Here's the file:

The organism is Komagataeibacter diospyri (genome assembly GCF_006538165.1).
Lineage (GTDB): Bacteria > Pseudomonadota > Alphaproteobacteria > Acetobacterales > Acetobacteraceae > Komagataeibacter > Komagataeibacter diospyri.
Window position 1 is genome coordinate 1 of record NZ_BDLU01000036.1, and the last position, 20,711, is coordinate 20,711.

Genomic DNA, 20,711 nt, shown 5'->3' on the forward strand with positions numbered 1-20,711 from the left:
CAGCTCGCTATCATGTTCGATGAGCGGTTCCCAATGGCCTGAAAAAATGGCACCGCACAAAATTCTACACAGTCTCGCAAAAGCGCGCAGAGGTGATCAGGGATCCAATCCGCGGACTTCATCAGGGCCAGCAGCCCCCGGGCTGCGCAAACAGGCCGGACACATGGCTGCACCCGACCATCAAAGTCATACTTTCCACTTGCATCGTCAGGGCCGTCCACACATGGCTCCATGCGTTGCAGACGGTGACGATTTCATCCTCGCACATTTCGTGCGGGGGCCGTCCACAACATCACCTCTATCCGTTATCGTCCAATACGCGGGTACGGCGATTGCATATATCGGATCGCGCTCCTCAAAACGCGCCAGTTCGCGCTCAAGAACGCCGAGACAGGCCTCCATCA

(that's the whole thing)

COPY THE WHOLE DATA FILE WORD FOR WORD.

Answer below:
The organism is Komagataeibacter diospyri (genome assembly GCF_006538165.1).
Lineage (GTDB): Bacteria > Pseudomonadota > Alphaproteobacteria > Acetobacterales > Acetobacteraceae > Komagataeibacter > Komagataeibacter diospyri.
Window position 1 is genome coordinate 1 of record NZ_BDLU01000036.1, and the last position, 20,711, is coordinate 20,711.

Genomic DNA, 20,711 nt, shown 5'->3' on the forward strand with positions numbered 1-20,711 from the left:
CAGCTCGCTATCATGTTCGATGAGCGGTTCCCAATGGCCTGAAAAAATGGCACCGCACAAAATTCTACACAGTCTCGCAAAAGCGCGCAGAGGTGATCAGGGATCCAATCCGCGGACTTCATCAGGGCCAGCAGCCCCCGGGCTGCGCAAACAGGCCGGACACATGGCTGCACCCGACCATCAAAGTCATACTTTCCACTTGCATCGTCAGGGCCGTCCACACATGGCTCCATGCGTTGCAGACGGTGACGATTTCATCCTCGCACATTTCGTGCGGGGGCCGTCCACAACATCACCTCTATCCGTTATCGTCCAATACGCGGGTACGGCGATTGCATATATCGGATCGCGCTCCTCAAAACGCGCCAGTTCGCGCTCAAGAACGCCGAGACAGGCCTCCATCA